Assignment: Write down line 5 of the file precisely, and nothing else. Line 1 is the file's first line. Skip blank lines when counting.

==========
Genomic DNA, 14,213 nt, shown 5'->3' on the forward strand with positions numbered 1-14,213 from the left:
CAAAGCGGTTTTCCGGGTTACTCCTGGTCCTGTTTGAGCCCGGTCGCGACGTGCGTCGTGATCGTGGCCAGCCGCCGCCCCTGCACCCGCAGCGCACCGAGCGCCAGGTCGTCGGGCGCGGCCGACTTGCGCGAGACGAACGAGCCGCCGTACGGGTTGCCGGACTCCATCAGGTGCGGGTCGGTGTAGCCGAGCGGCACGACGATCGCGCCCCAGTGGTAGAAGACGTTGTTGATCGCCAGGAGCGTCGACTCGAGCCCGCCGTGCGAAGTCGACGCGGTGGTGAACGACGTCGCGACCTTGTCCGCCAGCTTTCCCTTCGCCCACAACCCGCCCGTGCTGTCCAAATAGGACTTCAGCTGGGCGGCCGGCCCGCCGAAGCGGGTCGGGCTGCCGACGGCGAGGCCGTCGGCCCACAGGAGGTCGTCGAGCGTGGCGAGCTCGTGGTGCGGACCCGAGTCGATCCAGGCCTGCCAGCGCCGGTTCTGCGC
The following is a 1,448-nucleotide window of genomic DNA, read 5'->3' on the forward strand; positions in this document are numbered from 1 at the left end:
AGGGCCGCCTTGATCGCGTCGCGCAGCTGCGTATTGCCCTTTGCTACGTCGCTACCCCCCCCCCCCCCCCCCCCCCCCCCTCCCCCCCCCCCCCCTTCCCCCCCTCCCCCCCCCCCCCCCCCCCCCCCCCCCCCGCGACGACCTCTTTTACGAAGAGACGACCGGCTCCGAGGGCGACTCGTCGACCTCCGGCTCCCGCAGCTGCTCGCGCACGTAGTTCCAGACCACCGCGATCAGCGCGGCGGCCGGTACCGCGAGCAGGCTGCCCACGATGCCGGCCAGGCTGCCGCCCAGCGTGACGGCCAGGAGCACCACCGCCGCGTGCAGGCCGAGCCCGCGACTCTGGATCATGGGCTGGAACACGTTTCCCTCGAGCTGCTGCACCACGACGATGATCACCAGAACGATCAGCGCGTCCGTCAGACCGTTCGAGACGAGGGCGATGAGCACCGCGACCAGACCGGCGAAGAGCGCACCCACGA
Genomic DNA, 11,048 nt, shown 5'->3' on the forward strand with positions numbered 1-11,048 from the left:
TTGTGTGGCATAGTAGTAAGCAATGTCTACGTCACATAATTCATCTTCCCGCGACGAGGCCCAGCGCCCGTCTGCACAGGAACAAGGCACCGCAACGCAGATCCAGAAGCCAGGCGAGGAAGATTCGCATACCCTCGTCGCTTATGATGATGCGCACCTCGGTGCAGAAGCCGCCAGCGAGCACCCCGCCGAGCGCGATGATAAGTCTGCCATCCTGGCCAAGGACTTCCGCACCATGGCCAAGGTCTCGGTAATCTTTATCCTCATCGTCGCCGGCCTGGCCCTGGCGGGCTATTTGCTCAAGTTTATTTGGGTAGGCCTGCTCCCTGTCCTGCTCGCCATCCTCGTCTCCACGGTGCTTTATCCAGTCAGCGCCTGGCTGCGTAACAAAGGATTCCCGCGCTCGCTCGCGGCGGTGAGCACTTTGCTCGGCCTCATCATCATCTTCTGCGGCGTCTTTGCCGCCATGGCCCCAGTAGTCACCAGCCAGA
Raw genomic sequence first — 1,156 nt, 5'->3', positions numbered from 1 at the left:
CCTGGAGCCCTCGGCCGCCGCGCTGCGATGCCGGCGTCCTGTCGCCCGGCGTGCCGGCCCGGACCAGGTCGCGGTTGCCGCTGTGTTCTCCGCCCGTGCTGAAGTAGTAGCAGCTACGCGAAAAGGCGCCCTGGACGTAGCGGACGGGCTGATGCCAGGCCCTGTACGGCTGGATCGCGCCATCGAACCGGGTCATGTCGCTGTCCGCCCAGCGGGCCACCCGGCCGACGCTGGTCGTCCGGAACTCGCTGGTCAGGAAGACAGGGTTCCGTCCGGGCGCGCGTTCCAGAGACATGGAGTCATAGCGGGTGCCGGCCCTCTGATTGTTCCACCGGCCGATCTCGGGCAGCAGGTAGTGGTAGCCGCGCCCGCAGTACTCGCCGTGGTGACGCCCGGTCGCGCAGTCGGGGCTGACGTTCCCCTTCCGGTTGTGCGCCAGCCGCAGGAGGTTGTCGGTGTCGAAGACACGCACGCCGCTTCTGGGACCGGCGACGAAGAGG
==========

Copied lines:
Genomic DNA, 11,048 nt, shown 5'->3' on the forward strand with positions numbered 1-11,048 from the left: